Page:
ABO blood groups and genetic risk factors for thrombosis in Croatian population.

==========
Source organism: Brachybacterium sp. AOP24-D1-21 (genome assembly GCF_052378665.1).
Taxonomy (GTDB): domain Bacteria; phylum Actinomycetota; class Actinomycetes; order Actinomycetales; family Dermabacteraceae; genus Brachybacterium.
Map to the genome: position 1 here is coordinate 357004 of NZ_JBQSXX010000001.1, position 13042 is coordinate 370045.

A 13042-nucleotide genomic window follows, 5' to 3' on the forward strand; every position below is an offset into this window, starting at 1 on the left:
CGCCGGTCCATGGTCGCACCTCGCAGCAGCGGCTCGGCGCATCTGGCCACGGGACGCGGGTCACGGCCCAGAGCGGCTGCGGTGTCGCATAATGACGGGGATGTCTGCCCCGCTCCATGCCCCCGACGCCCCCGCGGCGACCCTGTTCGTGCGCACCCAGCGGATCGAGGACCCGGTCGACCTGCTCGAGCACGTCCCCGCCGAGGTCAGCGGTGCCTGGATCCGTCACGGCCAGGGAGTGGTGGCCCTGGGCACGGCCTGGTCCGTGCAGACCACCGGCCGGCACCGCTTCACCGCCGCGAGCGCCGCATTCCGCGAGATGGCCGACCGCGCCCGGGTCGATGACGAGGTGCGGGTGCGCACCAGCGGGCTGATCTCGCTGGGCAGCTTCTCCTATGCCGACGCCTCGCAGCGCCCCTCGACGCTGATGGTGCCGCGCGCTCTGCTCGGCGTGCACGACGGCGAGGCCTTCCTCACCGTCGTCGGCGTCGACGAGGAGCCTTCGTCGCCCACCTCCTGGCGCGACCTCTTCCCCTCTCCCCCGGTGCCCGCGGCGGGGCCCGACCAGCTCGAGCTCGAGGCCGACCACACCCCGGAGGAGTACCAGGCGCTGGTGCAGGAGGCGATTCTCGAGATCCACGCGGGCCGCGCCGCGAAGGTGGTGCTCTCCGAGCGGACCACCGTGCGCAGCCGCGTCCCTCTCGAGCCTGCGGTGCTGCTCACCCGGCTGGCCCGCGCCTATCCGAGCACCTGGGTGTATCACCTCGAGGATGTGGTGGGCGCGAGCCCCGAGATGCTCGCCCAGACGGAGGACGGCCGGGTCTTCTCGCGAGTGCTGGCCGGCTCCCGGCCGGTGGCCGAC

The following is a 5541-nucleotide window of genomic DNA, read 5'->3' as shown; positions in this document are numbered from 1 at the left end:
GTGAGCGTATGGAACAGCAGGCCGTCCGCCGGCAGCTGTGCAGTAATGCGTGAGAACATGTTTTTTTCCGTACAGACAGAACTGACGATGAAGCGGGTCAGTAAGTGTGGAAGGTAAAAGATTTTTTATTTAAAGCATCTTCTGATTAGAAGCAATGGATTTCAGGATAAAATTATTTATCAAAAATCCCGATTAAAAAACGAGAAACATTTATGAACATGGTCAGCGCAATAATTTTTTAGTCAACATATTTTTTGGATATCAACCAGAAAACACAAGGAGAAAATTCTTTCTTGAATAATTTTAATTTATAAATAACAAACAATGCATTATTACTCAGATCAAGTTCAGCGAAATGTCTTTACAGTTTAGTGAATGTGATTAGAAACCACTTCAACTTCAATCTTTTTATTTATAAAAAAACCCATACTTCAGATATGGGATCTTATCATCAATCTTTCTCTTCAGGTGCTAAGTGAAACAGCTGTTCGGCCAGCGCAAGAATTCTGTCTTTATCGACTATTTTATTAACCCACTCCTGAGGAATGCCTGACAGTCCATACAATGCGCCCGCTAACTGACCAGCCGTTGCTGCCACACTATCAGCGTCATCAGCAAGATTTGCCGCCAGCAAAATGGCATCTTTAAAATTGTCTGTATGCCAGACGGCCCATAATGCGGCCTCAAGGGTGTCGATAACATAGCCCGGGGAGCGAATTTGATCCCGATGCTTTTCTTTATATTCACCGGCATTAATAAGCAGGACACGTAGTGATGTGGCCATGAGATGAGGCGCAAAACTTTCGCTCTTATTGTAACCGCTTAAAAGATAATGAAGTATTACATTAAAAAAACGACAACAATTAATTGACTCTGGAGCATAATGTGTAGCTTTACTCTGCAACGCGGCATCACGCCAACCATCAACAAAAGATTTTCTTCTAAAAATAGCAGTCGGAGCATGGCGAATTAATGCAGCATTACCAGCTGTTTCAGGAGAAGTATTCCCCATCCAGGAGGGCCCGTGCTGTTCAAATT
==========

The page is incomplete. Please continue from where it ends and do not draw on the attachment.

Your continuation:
AIM: To assess the association between ABO blood group genotypes and genetic risk factors for thrombosis (FV Leiden, prothrombin G20210A, and methylenetetrahydrofolate reductase C677T mutations) in the Croatian population and to determine whether genetic predisposition to thrombotic risk is higher in non-OO blood group genotypes than in OO blood group genotypes. METHODS: The study included 154 patients with thrombosis and 200 asymptomatic blood donors as a control group. Genotyping to 5 common alleles of ABO blood groups was performed by polymerase chain reaction with sequence specific primers (PCR-SSP). FV Leiden was determined by PCR-SSP, while prothrombin and methylenetetrahydrofolate reductase were determined by PCR and restriction fragment length polymorphism (PCR-RFLP). RESULTS: There was an association between non-OO blood group genotypes and the risk of thrombosis (odds ratio [OR] 2.08, 95% confidence interval [CI], 1.32-3.27). The strongest association with thrombotic risk was recorded for A1B/A2B blood group genotypes (OR, 2.73; 95% CI, 1.10-6.74), followed by BB/O1B/O2B (OR, 2.29; 95% CI, 1.25-4.21) and O1A1/O2A1 (OR, 1.95; 95% CI, 1.15-3.31). FV Leiden increased the risk of thrombosis 31-fold in the group of OO carriers and fourfold in the group of non-OO carriers. There was no significant difference in the risk of thrombosis between OO and non-OO blood groups associated with prothrombin mutation. Non-OO carriers positive for methylenetetrahydrofolate reductase had a 5.7 times greater risk of thrombosis than that recorded in OO carriers negative for methylenetetrahydrofolate reductase. CONCLUSION: Study results confirmed the association of non-OO blood group genotypes with an increased risk of thrombosis in Croatia.